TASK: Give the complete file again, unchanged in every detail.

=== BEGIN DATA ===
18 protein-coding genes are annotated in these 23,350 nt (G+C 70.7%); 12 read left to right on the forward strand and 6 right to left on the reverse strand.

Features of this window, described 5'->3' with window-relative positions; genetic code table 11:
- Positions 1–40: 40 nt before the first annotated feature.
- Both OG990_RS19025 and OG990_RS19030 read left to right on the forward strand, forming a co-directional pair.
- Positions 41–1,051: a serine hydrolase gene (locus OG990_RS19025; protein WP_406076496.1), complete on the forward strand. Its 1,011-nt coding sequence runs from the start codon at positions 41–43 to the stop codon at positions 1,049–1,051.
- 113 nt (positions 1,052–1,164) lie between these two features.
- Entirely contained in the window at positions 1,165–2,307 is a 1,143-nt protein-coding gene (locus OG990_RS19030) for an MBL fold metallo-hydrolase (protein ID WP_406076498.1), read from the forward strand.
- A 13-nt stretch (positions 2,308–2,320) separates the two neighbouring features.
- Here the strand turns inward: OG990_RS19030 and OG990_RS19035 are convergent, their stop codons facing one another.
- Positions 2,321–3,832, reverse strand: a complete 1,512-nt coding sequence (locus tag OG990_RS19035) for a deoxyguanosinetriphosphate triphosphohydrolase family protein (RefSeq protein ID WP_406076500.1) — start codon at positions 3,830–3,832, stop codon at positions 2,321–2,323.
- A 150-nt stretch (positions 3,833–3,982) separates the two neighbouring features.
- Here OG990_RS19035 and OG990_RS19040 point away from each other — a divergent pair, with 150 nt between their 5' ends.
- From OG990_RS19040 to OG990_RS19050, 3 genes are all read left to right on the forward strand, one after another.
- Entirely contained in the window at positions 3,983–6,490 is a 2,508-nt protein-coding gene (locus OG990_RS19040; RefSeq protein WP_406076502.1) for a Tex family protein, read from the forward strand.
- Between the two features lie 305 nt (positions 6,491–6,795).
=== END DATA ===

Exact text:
18 protein-coding genes are annotated in these 23,350 nt (G+C 70.7%); 12 read left to right on the forward strand and 6 right to left on the reverse strand.

Features of this window, described 5'->3' with window-relative positions; genetic code table 11:
- Positions 1–40: 40 nt before the first annotated feature.
- Both OG990_RS19025 and OG990_RS19030 read left to right on the forward strand, forming a co-directional pair.
- Positions 41–1,051: a serine hydrolase gene (locus OG990_RS19025; protein WP_406076496.1), complete on the forward strand. Its 1,011-nt coding sequence runs from the start codon at positions 41–43 to the stop codon at positions 1,049–1,051.
- 113 nt (positions 1,052–1,164) lie between these two features.
- Entirely contained in the window at positions 1,165–2,307 is a 1,143-nt protein-coding gene (locus OG990_RS19030) for an MBL fold metallo-hydrolase (protein ID WP_406076498.1), read from the forward strand.
- A 13-nt stretch (positions 2,308–2,320) separates the two neighbouring features.
- Here the strand turns inward: OG990_RS19030 and OG990_RS19035 are convergent, their stop codons facing one another.
- Positions 2,321–3,832, reverse strand: a complete 1,512-nt coding sequence (locus tag OG990_RS19035) for a deoxyguanosinetriphosphate triphosphohydrolase family protein (RefSeq protein ID WP_406076500.1) — start codon at positions 3,830–3,832, stop codon at positions 2,321–2,323.
- A 150-nt stretch (positions 3,833–3,982) separates the two neighbouring features.
- Here OG990_RS19035 and OG990_RS19040 point away from each other — a divergent pair, with 150 nt between their 5' ends.
- From OG990_RS19040 to OG990_RS19050, 3 genes are all read left to right on the forward strand, one after another.
- Entirely contained in the window at positions 3,983–6,490 is a 2,508-nt protein-coding gene (locus OG990_RS19040; RefSeq protein WP_406076502.1) for a Tex family protein, read from the forward strand.
- Between the two features lie 305 nt (positions 6,491–6,795).